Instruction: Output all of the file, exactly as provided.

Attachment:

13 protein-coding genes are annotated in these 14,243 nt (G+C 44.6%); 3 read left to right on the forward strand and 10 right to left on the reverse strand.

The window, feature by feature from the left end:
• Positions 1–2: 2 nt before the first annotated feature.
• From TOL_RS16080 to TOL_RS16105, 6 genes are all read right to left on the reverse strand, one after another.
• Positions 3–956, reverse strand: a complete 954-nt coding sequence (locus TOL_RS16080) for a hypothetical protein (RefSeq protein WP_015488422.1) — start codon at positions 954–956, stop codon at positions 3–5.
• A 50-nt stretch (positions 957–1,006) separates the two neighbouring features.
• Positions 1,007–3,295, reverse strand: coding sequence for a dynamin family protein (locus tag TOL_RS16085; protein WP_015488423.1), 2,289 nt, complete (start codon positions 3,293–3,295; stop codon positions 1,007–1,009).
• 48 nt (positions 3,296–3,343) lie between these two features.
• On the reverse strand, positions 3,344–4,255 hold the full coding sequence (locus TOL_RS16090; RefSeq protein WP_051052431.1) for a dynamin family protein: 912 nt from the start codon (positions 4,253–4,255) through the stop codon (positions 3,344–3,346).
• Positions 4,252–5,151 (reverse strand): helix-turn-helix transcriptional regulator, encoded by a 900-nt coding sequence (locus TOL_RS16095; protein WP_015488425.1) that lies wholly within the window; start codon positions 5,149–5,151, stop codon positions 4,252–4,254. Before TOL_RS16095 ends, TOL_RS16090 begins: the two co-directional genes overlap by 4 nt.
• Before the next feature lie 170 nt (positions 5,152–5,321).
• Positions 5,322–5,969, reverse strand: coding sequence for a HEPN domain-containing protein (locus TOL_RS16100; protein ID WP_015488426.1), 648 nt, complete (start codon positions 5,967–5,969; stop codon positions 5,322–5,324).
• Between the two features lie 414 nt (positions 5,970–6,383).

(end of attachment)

13 protein-coding genes are annotated in these 14,243 nt (G+C 44.6%); 3 read left to right on the forward strand and 10 right to left on the reverse strand.

The window, feature by feature from the left end:
• Positions 1–2: 2 nt before the first annotated feature.
• From TOL_RS16080 to TOL_RS16105, 6 genes are all read right to left on the reverse strand, one after another.
• Positions 3–956, reverse strand: a complete 954-nt coding sequence (locus TOL_RS16080) for a hypothetical protein (RefSeq protein WP_015488422.1) — start codon at positions 954–956, stop codon at positions 3–5.
• A 50-nt stretch (positions 957–1,006) separates the two neighbouring features.
• Positions 1,007–3,295, reverse strand: coding sequence for a dynamin family protein (locus tag TOL_RS16085; protein WP_015488423.1), 2,289 nt, complete (start codon positions 3,293–3,295; stop codon positions 1,007–1,009).
• 48 nt (positions 3,296–3,343) lie between these two features.
• On the reverse strand, positions 3,344–4,255 hold the full coding sequence (locus TOL_RS16090; RefSeq protein WP_051052431.1) for a dynamin family protein: 912 nt from the start codon (positions 4,253–4,255) through the stop codon (positions 3,344–3,346).
• Positions 4,252–5,151 (reverse strand): helix-turn-helix transcriptional regulator, encoded by a 900-nt coding sequence (locus TOL_RS16095; protein WP_015488425.1) that lies wholly within the window; start codon positions 5,149–5,151, stop codon positions 4,252–4,254. Before TOL_RS16095 ends, TOL_RS16090 begins: the two co-directional genes overlap by 4 nt.
• Before the next feature lie 170 nt (positions 5,152–5,321).
• Positions 5,322–5,969, reverse strand: coding sequence for a HEPN domain-containing protein (locus TOL_RS16100; protein ID WP_015488426.1), 648 nt, complete (start codon positions 5,967–5,969; stop codon positions 5,322–5,324).
• Between the two features lie 414 nt (positions 5,970–6,383).